The dining room at Café Philippe.
I must be losing my touch. Not far from where I live is a restaurant called Café Philippe that has been there for two-a-half years but that I had never noticed before. I discovered it while searching for a lunch spot in the Marais.
It is on the large side for a Paris restaurant, but the space is broken up into different areas with varying ambiances: two bright rooms with floor-to-ceiling windows on the street (the better to watch passersby and be watched by them) and a cozy small one in the back with exposed brick walls. In the Christmas spirit, a little pot of holly had been thoughtfully placed on each table.
The restaurant is run by two Philippes, one who was very jolly but sometimes made us wait too long and the other who never even acknowledged our existence. Neither did the waitress.
The fairly priced lunch menu offers two courses for €19 or three for €26.
There were no surprises on the menu, just dishes that are fairly standard in Paris bistros, all housemade and nicely prepared and presented. The chef here is a fan of fresh herbs, which adorned every savory dish. Judiciously used, they enhanced the dishes with their fresh greenness but were a bit samey.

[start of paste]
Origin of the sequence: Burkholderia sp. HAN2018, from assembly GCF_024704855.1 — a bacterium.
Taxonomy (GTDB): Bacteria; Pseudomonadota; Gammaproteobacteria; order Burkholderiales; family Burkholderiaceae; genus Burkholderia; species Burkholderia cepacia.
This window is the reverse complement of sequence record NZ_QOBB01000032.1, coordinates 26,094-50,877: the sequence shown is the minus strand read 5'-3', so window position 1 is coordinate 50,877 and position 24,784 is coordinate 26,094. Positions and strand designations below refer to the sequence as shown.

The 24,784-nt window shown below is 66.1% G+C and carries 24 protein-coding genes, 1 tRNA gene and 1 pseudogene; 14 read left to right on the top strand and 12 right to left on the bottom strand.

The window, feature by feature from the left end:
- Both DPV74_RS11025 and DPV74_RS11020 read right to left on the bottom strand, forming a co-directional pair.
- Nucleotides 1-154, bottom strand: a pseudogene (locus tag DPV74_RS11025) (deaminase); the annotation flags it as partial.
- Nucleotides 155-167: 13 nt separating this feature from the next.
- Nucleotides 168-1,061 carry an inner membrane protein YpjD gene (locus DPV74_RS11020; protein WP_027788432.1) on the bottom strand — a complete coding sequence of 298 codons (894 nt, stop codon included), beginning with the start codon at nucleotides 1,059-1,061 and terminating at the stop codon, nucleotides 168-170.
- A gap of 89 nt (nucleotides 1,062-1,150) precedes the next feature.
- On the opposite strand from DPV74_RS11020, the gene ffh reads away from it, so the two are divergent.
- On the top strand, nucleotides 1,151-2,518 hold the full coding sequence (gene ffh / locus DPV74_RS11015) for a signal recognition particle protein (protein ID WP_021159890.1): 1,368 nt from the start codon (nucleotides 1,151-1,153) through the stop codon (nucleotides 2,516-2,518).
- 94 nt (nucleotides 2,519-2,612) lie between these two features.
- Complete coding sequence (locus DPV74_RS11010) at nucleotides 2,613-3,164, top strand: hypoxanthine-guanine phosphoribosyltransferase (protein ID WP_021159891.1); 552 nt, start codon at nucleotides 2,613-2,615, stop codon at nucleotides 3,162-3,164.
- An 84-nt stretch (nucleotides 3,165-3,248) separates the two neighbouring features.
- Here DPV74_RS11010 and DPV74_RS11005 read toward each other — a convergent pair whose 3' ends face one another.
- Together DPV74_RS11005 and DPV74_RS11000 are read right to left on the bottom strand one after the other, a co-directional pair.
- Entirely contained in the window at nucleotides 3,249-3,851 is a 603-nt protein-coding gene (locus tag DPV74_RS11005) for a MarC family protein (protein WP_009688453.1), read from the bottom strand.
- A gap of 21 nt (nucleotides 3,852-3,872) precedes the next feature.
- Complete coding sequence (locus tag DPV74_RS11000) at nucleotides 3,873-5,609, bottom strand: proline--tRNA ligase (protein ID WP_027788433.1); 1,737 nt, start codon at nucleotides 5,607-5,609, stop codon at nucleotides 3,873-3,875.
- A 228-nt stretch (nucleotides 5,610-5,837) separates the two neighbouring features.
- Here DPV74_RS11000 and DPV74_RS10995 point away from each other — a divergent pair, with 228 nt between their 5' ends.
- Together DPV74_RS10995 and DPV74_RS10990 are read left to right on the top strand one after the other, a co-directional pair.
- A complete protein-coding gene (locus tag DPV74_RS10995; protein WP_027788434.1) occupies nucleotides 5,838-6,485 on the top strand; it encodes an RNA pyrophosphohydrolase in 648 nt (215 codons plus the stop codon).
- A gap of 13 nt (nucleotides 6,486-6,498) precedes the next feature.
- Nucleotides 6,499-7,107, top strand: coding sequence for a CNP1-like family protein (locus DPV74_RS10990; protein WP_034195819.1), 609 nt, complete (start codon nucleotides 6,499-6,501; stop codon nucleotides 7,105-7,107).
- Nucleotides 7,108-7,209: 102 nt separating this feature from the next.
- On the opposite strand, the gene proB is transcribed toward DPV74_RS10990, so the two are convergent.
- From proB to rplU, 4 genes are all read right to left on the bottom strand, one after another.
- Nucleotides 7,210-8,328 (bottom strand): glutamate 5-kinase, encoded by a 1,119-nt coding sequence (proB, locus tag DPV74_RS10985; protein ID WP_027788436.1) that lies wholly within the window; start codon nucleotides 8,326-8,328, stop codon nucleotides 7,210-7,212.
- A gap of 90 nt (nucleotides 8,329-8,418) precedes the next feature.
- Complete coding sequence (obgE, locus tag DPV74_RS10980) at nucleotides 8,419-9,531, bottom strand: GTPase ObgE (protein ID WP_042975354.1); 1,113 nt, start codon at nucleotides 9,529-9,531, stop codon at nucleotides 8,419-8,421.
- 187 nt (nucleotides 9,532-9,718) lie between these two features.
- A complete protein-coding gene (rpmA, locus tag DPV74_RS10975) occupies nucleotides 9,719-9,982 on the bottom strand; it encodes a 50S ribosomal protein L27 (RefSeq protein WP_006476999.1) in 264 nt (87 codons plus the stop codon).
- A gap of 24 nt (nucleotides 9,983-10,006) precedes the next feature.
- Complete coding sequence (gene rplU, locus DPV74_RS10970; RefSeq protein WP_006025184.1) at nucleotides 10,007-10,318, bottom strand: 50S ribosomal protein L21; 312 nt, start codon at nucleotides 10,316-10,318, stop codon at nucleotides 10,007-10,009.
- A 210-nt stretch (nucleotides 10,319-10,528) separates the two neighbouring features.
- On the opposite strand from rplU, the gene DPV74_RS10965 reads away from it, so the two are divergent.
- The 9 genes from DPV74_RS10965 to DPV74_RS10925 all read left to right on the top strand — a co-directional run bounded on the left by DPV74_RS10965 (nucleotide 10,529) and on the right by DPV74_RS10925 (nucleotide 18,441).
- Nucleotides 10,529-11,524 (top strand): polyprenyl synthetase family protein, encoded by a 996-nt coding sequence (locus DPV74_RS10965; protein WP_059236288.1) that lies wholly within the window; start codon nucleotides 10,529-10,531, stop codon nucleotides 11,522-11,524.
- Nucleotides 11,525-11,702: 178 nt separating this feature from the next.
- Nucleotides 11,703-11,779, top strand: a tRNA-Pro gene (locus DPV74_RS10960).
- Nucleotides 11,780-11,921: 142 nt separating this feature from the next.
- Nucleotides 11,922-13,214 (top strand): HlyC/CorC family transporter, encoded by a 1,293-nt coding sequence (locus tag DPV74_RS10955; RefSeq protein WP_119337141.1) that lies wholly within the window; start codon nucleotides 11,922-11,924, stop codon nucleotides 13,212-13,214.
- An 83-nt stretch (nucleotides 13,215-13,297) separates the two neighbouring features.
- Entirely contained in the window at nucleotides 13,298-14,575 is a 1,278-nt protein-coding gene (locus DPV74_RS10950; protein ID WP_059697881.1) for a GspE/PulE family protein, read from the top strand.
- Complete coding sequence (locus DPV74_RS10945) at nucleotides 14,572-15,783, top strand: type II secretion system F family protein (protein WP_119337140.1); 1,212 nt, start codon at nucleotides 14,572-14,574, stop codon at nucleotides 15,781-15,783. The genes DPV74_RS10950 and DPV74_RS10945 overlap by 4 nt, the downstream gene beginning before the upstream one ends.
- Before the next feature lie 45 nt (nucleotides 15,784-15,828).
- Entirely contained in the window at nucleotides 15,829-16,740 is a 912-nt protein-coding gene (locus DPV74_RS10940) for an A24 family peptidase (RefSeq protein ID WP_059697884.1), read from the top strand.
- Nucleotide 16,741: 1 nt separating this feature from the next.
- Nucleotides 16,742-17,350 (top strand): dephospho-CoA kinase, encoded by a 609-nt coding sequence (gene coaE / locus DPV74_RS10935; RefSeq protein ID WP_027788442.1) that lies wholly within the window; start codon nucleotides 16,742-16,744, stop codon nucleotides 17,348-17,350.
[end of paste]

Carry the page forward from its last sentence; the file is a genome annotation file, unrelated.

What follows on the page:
I started with the currently trendy œuf parfait, which sat atop also-trendy Jerusalem artichoke
purée (fairly tasteless) and was generously showered with some very fine lardons. My lunchmate Pierre aptly termed it “sophisticated bacon and eggs.”
He had a warming carrot soup with an
undercurrent of ginger and a bright flash of fresh coriander.
He followed that with a lovely smoked haddock Parmentier, the kind of fish pie all my British friends love. It was perfect balanced between
properly cooked potatoes and haddock that was not too smoky or salty. The garlic cream mentioned on the menu was not in evidence.
I had the quasi de veau (veal fillet), tender and
flavorful, with creamy (slightly too creamy) polenta and, my favorite part, pleurotes (oyster mushrooms) with a little less gravy than I would have liked.
The chef is generous with herbs but very sparing with the salt, which I found myself adding. Better too little than too much, however.
We went all chocolate for dessert. Pierre had
the dark, rich fondant, and I had the chocolate cream topped with meringue “crumble,” so rich that I could barely make a dent in it and asked for a doggie bag, which was granted.
Café Philippe is a pleasant neighborhood restaurant, but I wouldn’t cross town to eat there.